Diaz missed Liverpool’s 3-0 win over Nottingham Forest last weekend after returning to Colombia following news that his parents had been kidnapped, but he returned to training this week and came off the bench to earn the Reds a point at Kenilworth Road.
The forward’s mother has been released but he is still waiting for news on his father. After scoring, Diaz lifted up his shirt to reveal a white T-shirt which read ‘libertad para papa’ – ‘freedom for my father’.
Liverpool boss Klopp lauded the player after his header looped over Hatters goalkeeper Thomas Kaminski to cancel out Tahith Chong’s earlier strike.
“It’s wonderful, it’s emotional and it’s fantastic,” Klopp said.
“We wanted to give him the chance to be a little bit distracted from things. He cannot do anything, he’s waiting all the time and so he trained a few times and he was in a good mood, which is good.
“The signs from Colombia are positive and optimistic but not the one thing we want to hear.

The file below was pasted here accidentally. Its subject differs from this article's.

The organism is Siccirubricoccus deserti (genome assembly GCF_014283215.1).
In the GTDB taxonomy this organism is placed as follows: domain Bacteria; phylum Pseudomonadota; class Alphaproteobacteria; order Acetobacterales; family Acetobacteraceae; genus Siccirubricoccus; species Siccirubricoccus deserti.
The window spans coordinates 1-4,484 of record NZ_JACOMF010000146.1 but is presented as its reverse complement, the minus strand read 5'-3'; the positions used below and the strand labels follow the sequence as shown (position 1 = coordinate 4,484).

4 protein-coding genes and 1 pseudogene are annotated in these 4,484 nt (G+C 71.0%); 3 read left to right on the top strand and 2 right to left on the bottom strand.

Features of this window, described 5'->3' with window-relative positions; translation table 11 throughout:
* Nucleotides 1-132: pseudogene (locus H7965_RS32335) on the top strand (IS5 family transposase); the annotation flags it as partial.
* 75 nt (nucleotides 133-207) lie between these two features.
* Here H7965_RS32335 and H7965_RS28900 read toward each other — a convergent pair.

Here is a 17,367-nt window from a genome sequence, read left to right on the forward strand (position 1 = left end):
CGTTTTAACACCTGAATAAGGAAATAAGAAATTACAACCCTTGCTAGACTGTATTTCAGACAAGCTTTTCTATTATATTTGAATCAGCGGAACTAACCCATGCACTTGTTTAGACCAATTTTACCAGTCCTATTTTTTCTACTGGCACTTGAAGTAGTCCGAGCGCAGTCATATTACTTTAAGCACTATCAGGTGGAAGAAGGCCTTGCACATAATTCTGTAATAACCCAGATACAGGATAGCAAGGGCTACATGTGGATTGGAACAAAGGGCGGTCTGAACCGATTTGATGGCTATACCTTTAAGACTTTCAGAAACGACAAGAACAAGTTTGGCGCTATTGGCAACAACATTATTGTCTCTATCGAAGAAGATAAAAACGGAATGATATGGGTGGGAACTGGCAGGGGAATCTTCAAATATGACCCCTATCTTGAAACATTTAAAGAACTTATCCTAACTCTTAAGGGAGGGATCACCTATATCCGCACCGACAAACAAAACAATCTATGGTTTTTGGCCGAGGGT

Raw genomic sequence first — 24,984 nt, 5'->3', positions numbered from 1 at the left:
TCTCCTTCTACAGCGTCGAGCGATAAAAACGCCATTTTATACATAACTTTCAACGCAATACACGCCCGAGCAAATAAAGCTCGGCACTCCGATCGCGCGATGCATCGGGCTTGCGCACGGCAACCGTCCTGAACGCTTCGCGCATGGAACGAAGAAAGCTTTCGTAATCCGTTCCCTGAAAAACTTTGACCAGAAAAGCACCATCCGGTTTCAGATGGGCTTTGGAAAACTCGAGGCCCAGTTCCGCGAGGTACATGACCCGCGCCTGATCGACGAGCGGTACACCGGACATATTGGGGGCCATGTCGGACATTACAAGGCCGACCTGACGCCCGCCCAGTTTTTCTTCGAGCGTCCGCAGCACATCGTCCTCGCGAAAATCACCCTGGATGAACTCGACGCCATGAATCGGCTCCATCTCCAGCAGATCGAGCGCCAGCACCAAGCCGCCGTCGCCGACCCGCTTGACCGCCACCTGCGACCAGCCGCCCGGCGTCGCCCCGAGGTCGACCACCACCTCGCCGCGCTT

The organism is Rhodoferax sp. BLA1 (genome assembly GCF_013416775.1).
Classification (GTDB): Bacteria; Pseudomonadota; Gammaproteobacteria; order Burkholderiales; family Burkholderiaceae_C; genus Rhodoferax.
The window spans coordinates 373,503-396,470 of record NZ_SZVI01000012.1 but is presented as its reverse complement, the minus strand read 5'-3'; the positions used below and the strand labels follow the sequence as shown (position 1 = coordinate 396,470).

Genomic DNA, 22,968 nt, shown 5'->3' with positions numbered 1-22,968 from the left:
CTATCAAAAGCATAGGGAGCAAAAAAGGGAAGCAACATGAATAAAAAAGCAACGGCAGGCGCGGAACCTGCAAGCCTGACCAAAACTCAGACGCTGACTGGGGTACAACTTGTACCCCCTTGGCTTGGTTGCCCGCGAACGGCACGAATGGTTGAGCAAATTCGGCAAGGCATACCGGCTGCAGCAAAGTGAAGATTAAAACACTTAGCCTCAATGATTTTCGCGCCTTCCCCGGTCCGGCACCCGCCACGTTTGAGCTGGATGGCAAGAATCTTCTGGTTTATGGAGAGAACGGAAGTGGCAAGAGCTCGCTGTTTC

“He brings the quality with the 15-20 minutes he played.
“I think not many people (can) imagine what he has going on now – even us, we are close to him of course, we are supporting him, we feel his pain, but for him it is a different level.
“Football sometimes in dark moments can bring joy to people, can bring joy to somebody who is struggling, and I think football is bringing a slice of joy to him at this time.
“We are together with him, for whatever he needs. He came, trained, came to the game, scored a fantastic goal for us that was really important and we are with him 100 per cent.”
The hosts stifled Liverpool in the first half.
And German boss Klopp highlighted his frustration with a lack of counter-pressing which he felt was “personal”.
He added: “What I didn’t like was that in the first half we had no counter-pressing.
“That’s something I take personally and I’ve told the boys that’s really not OK.
“I told them at half-time to be patient and that if they could add counter-pressing into the play then that would be really helpful.”
Luton almost played the perfect game, only to concede late on.
And manager Rob Edwards felt pride at full-time after his team’s efforts gave them an important point in their survival bid.
“My overriding feeling is pride,” Edwards said. “Of course we wanted to win the game but maybe they would have felt hard done by if we had won that.
“We had a plan and the players committed to it and we got close. The feeling is pride.
“The players gave everything.”